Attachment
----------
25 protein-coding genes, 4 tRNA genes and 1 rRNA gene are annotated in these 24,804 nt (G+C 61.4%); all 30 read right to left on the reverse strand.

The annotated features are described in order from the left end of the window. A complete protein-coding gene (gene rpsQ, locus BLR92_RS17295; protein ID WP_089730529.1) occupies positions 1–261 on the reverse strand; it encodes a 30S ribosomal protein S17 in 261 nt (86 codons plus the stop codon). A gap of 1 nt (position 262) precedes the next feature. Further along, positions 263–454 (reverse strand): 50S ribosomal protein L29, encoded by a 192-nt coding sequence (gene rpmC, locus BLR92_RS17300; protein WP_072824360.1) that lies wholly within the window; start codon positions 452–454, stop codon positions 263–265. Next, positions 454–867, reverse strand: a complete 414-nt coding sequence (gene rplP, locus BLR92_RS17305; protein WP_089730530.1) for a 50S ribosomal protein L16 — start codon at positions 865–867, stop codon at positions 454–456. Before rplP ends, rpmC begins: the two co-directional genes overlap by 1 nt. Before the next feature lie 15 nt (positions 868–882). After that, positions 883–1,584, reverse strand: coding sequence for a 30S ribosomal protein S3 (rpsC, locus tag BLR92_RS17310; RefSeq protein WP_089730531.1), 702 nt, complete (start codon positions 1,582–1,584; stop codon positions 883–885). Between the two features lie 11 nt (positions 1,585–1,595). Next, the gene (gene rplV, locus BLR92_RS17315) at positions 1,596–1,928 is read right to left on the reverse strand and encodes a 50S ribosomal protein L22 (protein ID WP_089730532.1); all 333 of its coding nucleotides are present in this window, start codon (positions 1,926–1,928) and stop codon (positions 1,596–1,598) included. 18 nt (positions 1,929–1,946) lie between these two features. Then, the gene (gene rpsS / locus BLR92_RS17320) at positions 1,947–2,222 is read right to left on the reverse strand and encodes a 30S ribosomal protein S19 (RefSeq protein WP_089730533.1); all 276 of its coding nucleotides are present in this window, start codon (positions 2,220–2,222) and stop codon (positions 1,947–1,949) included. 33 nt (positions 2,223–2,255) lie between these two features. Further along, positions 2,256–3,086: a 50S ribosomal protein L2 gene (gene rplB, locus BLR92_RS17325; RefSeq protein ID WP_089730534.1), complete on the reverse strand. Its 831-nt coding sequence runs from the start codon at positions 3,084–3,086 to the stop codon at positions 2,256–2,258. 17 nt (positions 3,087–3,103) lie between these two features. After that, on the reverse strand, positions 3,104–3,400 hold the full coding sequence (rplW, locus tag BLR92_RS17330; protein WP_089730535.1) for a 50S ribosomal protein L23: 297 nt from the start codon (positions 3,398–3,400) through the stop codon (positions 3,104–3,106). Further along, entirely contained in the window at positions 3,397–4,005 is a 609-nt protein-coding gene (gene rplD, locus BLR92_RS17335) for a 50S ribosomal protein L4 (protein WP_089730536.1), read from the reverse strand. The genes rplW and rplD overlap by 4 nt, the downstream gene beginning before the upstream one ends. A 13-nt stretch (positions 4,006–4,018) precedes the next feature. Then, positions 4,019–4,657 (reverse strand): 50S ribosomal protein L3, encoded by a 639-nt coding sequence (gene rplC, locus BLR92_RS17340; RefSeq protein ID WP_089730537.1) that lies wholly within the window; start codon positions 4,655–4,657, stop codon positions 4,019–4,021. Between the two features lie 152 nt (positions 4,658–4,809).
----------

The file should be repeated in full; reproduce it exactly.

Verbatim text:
25 protein-coding genes, 4 tRNA genes and 1 rRNA gene are annotated in these 24,804 nt (G+C 61.4%); all 30 read right to left on the reverse strand.

The annotated features are described in order from the left end of the window. A complete protein-coding gene (gene rpsQ, locus BLR92_RS17295; protein ID WP_089730529.1) occupies positions 1–261 on the reverse strand; it encodes a 30S ribosomal protein S17 in 261 nt (86 codons plus the stop codon). A gap of 1 nt (position 262) precedes the next feature. Further along, positions 263–454 (reverse strand): 50S ribosomal protein L29, encoded by a 192-nt coding sequence (gene rpmC, locus BLR92_RS17300; protein WP_072824360.1) that lies wholly within the window; start codon positions 452–454, stop codon positions 263–265. Next, positions 454–867, reverse strand: a complete 414-nt coding sequence (gene rplP, locus BLR92_RS17305; protein WP_089730530.1) for a 50S ribosomal protein L16 — start codon at positions 865–867, stop codon at positions 454–456. Before rplP ends, rpmC begins: the two co-directional genes overlap by 1 nt. Before the next feature lie 15 nt (positions 868–882). After that, positions 883–1,584, reverse strand: coding sequence for a 30S ribosomal protein S3 (rpsC, locus tag BLR92_RS17310; RefSeq protein WP_089730531.1), 702 nt, complete (start codon positions 1,582–1,584; stop codon positions 883–885). Between the two features lie 11 nt (positions 1,585–1,595). Next, the gene (gene rplV, locus BLR92_RS17315) at positions 1,596–1,928 is read right to left on the reverse strand and encodes a 50S ribosomal protein L22 (protein ID WP_089730532.1); all 333 of its coding nucleotides are present in this window, start codon (positions 1,926–1,928) and stop codon (positions 1,596–1,598) included. 18 nt (positions 1,929–1,946) lie between these two features. Then, the gene (gene rpsS / locus BLR92_RS17320) at positions 1,947–2,222 is read right to left on the reverse strand and encodes a 30S ribosomal protein S19 (RefSeq protein WP_089730533.1); all 276 of its coding nucleotides are present in this window, start codon (positions 2,220–2,222) and stop codon (positions 1,947–1,949) included. 33 nt (positions 2,223–2,255) lie between these two features. Further along, positions 2,256–3,086: a 50S ribosomal protein L2 gene (gene rplB, locus BLR92_RS17325; RefSeq protein ID WP_089730534.1), complete on the reverse strand. Its 831-nt coding sequence runs from the start codon at positions 3,084–3,086 to the stop codon at positions 2,256–2,258. 17 nt (positions 3,087–3,103) lie between these two features. After that, on the reverse strand, positions 3,104–3,400 hold the full coding sequence (rplW, locus tag BLR92_RS17330; protein WP_089730535.1) for a 50S ribosomal protein L23: 297 nt from the start codon (positions 3,398–3,400) through the stop codon (positions 3,104–3,106). Further along, entirely contained in the window at positions 3,397–4,005 is a 609-nt protein-coding gene (gene rplD, locus BLR92_RS17335) for a 50S ribosomal protein L4 (protein WP_089730536.1), read from the reverse strand. The genes rplW and rplD overlap by 4 nt, the downstream gene beginning before the upstream one ends. A 13-nt stretch (positions 4,006–4,018) precedes the next feature. Then, positions 4,019–4,657 (reverse strand): 50S ribosomal protein L3, encoded by a 639-nt coding sequence (gene rplC, locus BLR92_RS17340; RefSeq protein ID WP_089730537.1) that lies wholly within the window; start codon positions 4,655–4,657, stop codon positions 4,019–4,021. Between the two features lie 152 nt (positions 4,658–4,809).